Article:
10 April 2011

The Value of Bronze

I use many different types of storage for my oolongs.  Stainless steel, tin, pewter and aluminum are some of the metal storage containers that I have.  Copper and bronze containers, though, I don’t use.

My problem with copper (and bronze, which contains copper) is that it may tarnish or oxidize.  That green-colored deposit that you may have seen is the by-product of this oxidation, and I have seen it mostly on older copper and bronze vessels.  There is an associated rust-like/tart smell that develops as well.  Tea stored in a bronze container can pick up the smell from the metal.  Steel and quality pewter, on the other hand, don’t impart odors to the tea.

I’ve been told that bronze in particular makes a high-roast oolong taste more balanced and soft.  I had a friend store a roasted Tieguanyin in a bronze tea caddy for about a month, while I stored the same exact tea in a glazed clay jar and a thin-walled tin caddy for about a month as well.  A few tea friends and I tasted all 3 teas and found them to be vastly different.  The clay pulled away the biggest amount of fire from the tea, making it taste soft and delicate.  The tin trapped too much air with the tea and made it taste stale.

The bronze, though, surprised me by pulling out some of the fire from the roast while leaving the tea full-bodied.  It made the tea taste energetic and highlighted the fruit note of the Tieguanyin.  A very nice surprise, but the bronze had the predicted side-effect of imparting a tart smell and taste to the tea.  The bronze tea caddy had already oxidized to the point that there was some green and white oxidation both inside and outside of the caddy, so there was a strong odor in it already.  Perhaps a newer bronze container would benefit the tea without causing the side effects.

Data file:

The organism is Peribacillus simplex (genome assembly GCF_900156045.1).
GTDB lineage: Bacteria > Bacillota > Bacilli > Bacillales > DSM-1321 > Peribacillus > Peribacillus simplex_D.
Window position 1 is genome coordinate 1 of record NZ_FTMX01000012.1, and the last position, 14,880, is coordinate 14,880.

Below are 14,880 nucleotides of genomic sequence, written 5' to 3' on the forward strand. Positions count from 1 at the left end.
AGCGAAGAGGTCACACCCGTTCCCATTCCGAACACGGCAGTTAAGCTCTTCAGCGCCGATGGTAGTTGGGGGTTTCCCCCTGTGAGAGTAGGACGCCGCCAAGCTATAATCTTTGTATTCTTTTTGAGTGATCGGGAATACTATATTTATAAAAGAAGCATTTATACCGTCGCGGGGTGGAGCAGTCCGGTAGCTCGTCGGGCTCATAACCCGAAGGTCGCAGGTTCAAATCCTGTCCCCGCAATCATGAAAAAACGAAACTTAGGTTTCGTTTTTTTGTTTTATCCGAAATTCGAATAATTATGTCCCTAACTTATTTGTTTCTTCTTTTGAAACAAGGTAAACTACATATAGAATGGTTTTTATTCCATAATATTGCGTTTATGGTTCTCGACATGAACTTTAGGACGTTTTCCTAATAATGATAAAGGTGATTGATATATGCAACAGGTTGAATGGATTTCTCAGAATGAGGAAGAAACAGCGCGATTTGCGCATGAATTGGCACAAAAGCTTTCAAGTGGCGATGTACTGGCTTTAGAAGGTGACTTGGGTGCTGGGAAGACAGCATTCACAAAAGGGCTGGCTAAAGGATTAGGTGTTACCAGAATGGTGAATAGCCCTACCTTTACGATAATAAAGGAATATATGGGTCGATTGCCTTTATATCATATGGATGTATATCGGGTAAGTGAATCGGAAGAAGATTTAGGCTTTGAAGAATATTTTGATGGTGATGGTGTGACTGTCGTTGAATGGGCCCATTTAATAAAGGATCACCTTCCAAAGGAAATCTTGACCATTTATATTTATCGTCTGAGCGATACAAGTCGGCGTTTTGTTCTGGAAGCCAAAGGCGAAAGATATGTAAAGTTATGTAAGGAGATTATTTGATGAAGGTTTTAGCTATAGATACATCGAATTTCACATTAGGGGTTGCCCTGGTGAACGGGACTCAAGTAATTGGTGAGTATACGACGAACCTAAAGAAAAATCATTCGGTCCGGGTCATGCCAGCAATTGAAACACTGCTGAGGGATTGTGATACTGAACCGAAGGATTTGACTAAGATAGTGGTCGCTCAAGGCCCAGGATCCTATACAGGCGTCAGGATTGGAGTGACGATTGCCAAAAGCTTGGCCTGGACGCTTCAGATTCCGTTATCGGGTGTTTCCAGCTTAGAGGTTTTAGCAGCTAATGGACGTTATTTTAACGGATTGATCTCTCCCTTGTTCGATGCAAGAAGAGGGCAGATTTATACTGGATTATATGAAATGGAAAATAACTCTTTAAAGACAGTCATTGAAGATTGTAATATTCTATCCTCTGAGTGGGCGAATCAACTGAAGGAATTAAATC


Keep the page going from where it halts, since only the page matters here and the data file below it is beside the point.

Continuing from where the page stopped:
Although the farmers still shake their heads at me every time I tell them about my experiments, I continue to be fascinated by the effects that different materials have on tea that’s being stored – even for a short period of time.  As in the simple experiment with Tieguanyin above, all 3 teas tasted different enough after 1 month of storage that a taster thought – reasonably so – that they were 3 completely different teas.  I used a clay jar to store a roasted oolong that I had previously thought to be too strong for my tastes and after 6+ months of storage, it was actually enjoyable, definitely a candidate for a good-value daily drinker.  Experimenting with storage, re-roasting and just patiently waiting for natural changes has led me to re-evaluate the suitability of several teas that I’ve tried.  I can’t say that these experiments have caused me to bring a tea from my bad column onto the good one, but I’ve definitely gained some surprisingly pleasant tasting experiences.

Drink good tea and enrich your life.

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